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Pharmacology and pathophysiology 

Pharmacology and pathophysiology
Chapter:
Pharmacology and pathophysiology
DOI:
10.1093/med/9780198714750.003.0003
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date: 16 June 2019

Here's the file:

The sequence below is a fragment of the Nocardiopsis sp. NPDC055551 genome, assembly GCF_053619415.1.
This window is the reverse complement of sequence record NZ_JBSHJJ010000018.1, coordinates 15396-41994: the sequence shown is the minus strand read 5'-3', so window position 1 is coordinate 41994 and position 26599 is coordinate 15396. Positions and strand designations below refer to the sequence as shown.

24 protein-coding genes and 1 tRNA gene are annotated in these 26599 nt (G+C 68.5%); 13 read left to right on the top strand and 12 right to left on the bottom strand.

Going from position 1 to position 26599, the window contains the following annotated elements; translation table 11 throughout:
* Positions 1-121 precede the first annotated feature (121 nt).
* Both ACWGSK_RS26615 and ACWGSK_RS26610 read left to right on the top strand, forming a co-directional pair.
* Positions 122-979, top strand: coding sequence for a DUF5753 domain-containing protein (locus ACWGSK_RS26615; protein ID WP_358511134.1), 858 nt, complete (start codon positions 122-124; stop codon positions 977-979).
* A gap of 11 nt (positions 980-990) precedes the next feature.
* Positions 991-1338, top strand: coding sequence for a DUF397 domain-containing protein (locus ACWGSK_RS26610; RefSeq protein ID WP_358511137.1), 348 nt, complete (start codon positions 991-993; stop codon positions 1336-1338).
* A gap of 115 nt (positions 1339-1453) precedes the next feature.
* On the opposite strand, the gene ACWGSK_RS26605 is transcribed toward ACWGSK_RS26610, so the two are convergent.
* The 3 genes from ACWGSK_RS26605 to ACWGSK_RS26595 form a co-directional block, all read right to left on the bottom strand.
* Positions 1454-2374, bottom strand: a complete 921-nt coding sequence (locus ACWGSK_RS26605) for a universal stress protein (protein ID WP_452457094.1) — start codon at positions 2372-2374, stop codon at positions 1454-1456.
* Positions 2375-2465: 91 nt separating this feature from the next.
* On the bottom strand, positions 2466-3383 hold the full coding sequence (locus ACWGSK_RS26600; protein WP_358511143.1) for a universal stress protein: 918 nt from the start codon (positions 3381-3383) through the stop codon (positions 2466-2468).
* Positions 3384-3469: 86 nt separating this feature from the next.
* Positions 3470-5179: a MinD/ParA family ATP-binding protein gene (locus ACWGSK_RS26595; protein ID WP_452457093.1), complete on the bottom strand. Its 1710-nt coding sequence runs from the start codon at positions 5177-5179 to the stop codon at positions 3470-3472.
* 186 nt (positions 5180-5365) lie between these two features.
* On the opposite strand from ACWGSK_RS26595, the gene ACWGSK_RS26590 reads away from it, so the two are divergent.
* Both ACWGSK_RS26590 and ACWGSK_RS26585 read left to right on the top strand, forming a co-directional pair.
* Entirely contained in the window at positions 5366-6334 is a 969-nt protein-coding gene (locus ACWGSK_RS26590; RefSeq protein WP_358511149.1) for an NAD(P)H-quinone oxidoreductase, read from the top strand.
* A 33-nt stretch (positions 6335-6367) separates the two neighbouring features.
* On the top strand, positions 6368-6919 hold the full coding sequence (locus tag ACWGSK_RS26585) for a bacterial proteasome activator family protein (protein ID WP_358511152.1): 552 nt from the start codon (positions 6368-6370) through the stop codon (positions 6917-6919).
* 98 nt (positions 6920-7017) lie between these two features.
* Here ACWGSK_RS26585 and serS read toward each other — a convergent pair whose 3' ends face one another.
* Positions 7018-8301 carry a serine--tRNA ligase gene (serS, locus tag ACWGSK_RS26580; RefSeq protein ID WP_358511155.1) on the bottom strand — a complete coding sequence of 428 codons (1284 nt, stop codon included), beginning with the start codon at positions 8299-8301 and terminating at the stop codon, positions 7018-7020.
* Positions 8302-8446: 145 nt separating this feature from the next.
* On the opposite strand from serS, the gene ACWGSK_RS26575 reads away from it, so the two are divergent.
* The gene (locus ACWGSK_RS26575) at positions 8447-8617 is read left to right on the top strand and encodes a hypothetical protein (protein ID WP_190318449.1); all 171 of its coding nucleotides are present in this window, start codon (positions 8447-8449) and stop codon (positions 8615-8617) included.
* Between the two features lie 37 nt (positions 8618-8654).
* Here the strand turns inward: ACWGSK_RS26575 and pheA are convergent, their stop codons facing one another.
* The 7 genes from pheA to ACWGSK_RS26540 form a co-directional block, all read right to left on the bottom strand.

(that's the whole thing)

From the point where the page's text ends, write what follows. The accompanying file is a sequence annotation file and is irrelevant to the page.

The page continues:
Chapter 3 of Addiction Medicine outlines the pharmacology of the most commonly used psychoactive substances. There is a summary of the pharmacological effects of these substances and their pharmacodynamics. The chapter encompasses the pharmacology of alcohol, sedative-hypnotics (including benzodiazepines and z-drugs), opioids, amphetamine-type substances, cocaine, caffeine, nicotine, hallucinogens (such as LSD and mescaline), empathogens, inhalants, and anabolic steroids. The psychoactive substances with dependence-inducing (addictive) potential have certain characteristics which distinguish them from other substances. These and the primary targets of action and effects are summarized, as are the rates of absorption, distribution within the body, metabolism, and excretion. Knowledge of the pharmacological effects and duration of action provides an understanding of how clinical syndromes related to psychoactive substance use develop their characteristic features. The neurobiological mechanisms of, and genetic influences on, the development of substance dependence are outlined.

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